By frances.harrison99,  Thu Sep 27 2012, 16:37
Got my 2 story Victorian ten years ago. 100 years old, but the cosmetics are done, it's near town, and was my dream home. But, sidewalk only across the street, and last year drug dealers with violent mental issues and tethered dogs moved in nextdoor. A dream has turned into a nightmare.
Today, dog barked from 7 a.m. to 4 p.m. without attention, and constant barking..grrrrrrrr!!!
By Rose Hammond,  Thu Sep 27 2012, 16:51
Excellent article. After 24 years selling real estate the points in this article are "right on". Too many peole think bigger,and better will make them happier. Only YOU can make yourself happy regardless. Living nicely in a home you love certainly helps.
By Amanda King,  Thu Sep 27 2012, 17:35
I already found a wonderful home that I am having built from the ground up. However, it would have been my second choice of the two homes I looked at. I turned down the first home because of the location and the neighborhood did not have any curb appeal to be in a nearly finished new community. No community entrance wall, not cement curbs or gutters. Just not my cup of tea; however, the home was over 3000 square feet and had everything blessed thing I wanted, but the neighborhood was a huge turnoff. The home we have settled on will be our third home we will have owned, and it has large kitchen with island, stainless steel appliances, sitting room with fireplace in master suite, tiled tub and shower surround, nice new upcoming neighborhood, has great curb appeal. Did I mention it has a club house and pool. I could live here for at least a long time.
By George Grayson,  Thu Sep 27 2012, 17:47
Selling a home is not a science, just common sense. Please stop making it into a quack science of dreams and highly subjective talking points. In ten years, the granite counter tops will be outdated or worn and the carpet will stink. An honest seller will know the inherent worth of a property and say what is right and what may be wrong about it. The buyer will like the property as it is or not. Agree on a price, go to a real estate attorney to draw up the contract and it's done.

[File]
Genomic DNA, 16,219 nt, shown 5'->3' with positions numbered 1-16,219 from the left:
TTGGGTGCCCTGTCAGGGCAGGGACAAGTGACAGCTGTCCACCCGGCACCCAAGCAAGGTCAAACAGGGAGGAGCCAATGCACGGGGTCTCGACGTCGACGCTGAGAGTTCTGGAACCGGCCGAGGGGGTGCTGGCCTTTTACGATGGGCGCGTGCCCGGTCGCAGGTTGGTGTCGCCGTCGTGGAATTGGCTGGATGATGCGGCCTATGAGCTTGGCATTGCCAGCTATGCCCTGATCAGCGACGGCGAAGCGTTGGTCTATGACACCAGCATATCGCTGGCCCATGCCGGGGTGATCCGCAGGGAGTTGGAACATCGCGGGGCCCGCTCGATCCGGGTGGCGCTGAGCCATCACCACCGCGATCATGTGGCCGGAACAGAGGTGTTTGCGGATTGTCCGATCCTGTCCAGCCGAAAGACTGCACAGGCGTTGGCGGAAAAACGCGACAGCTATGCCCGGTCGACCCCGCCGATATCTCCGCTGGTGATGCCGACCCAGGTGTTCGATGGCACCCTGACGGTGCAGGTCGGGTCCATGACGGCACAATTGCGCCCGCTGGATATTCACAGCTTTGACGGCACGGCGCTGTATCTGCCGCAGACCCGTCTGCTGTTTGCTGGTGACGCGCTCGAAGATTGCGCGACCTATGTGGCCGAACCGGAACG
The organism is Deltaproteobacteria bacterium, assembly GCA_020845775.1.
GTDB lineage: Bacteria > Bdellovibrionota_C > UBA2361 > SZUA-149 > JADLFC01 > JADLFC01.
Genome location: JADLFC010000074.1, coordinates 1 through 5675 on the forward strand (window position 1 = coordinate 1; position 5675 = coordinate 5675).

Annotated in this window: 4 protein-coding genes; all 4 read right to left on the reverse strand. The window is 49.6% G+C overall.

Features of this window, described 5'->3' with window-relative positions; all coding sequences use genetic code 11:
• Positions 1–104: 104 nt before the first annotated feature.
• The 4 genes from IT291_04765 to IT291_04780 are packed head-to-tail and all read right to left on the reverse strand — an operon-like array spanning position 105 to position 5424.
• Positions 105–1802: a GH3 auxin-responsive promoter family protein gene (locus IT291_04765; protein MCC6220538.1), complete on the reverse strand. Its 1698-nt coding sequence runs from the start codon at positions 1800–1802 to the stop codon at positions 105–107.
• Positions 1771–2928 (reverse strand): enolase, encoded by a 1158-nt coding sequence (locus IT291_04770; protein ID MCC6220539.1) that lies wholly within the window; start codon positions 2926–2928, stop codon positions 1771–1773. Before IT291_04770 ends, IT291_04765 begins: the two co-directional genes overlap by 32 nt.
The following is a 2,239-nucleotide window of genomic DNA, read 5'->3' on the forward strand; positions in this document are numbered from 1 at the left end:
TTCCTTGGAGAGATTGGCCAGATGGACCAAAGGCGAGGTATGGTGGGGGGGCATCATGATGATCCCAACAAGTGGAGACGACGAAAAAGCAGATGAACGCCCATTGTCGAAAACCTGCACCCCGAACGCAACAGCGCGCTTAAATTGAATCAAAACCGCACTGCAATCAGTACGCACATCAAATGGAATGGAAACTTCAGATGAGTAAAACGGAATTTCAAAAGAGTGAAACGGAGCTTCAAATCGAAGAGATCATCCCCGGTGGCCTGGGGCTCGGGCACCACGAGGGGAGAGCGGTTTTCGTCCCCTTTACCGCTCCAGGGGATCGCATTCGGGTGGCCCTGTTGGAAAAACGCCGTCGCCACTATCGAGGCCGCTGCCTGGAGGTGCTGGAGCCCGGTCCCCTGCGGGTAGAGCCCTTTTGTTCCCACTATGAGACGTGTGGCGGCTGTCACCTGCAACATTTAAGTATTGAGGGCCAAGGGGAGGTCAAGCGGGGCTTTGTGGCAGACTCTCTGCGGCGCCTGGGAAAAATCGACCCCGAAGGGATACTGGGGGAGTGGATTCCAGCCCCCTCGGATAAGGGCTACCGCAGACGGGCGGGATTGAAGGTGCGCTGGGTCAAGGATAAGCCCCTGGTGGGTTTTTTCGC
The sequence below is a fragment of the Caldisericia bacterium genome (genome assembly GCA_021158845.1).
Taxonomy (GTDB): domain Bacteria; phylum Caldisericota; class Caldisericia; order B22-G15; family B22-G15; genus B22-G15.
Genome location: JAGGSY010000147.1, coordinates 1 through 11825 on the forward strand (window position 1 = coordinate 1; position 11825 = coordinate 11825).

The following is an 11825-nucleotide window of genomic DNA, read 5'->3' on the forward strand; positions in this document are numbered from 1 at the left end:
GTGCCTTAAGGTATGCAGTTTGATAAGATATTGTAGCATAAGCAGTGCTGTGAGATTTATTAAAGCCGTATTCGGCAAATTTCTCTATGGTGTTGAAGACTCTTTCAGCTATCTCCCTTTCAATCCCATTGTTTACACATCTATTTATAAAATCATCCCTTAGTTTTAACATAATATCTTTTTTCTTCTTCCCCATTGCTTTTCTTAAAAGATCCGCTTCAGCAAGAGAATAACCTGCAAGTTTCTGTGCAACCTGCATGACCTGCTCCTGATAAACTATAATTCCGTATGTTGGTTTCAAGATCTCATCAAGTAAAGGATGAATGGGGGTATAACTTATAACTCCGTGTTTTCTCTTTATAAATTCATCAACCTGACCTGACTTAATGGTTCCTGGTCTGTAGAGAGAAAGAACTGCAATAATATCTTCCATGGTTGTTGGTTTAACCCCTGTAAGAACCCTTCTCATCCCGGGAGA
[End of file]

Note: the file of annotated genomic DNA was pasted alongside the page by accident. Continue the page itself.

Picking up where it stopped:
By judymtiffany,  Thu Sep 27 2012, 18:08
My home would be 2 or 3 bedrooms 1 or 2 baths a shower for easy use many be a bath tub A kitchen with counter space and room for a wheelchair.No carpets and a open plan with room to store wheel chair walkers and a yard for a small raised garden in town. This is my dream home where I can cook and set up my sewing room with room for my mothers hospital bed and easy for her to get around.
By Itsnotme1207,  Thu Sep 27 2012, 18:21
after i sell my home i'm looking to move to the next smaller town over and into the country. looking for atleast 2 acres or more with 3/2 + some small flex room for an office. i've been looking and haven't found anything that is a better deal for what i'm looking for than if i just had it built. i'm not asking for alot, but when people are selling OLD dirty run down homes for the same or about the same as a brand new i can have built it's just crazy. i don't understand why people think that their home that's 20+ years is worth just as much as a brand new one??!! my home is 5 years old and i'm asking 7k less than the builder charged. i'm listed for 139,900 and alot of homes around me are too but i'm around 200-300 more sq ft than they are, so more bang for the buck. also alot of these people lie on their listings. i've went to the county tax website and find that alot of people add 50-100 sqft onto their listing (and sometimes much more) in my neighborhood. very dishonest!! and like i wouldn't find out! do they not think that something will look odd when a buyer goes to their house that's stated as 1650 sqft and it looks smaller than mine, which mine is 1641 sqft, esp when it's the exact same house plan??
By Ted Mckenzie,  Thu Sep 27 2012, 18:22
my dream home would be a four bed room, small but not small back yard, two bath rooms big kitchen where wheel chair can go , his and her closet nice master bath big master bed room, and in agood area. if i can get that under a hundred thousand, that would nice. and a beautiful front yard
By Betsy,  Thu Sep 27 2012, 18:27
once told that I wanted to buy a yard and not a house -- but a yard is very important to us for our doggies -- that along with a sun room with radiant heated floor -- generally natural light throughout -- know that I have found my dream house if that rancher has basket ball hoop set up -- no sidewalk, flat lot, public water, public sewer -- affordable both for the property and real estate taxes -- am I really asking for so much
By Betsy,  Thu Sep 27 2012, 18:30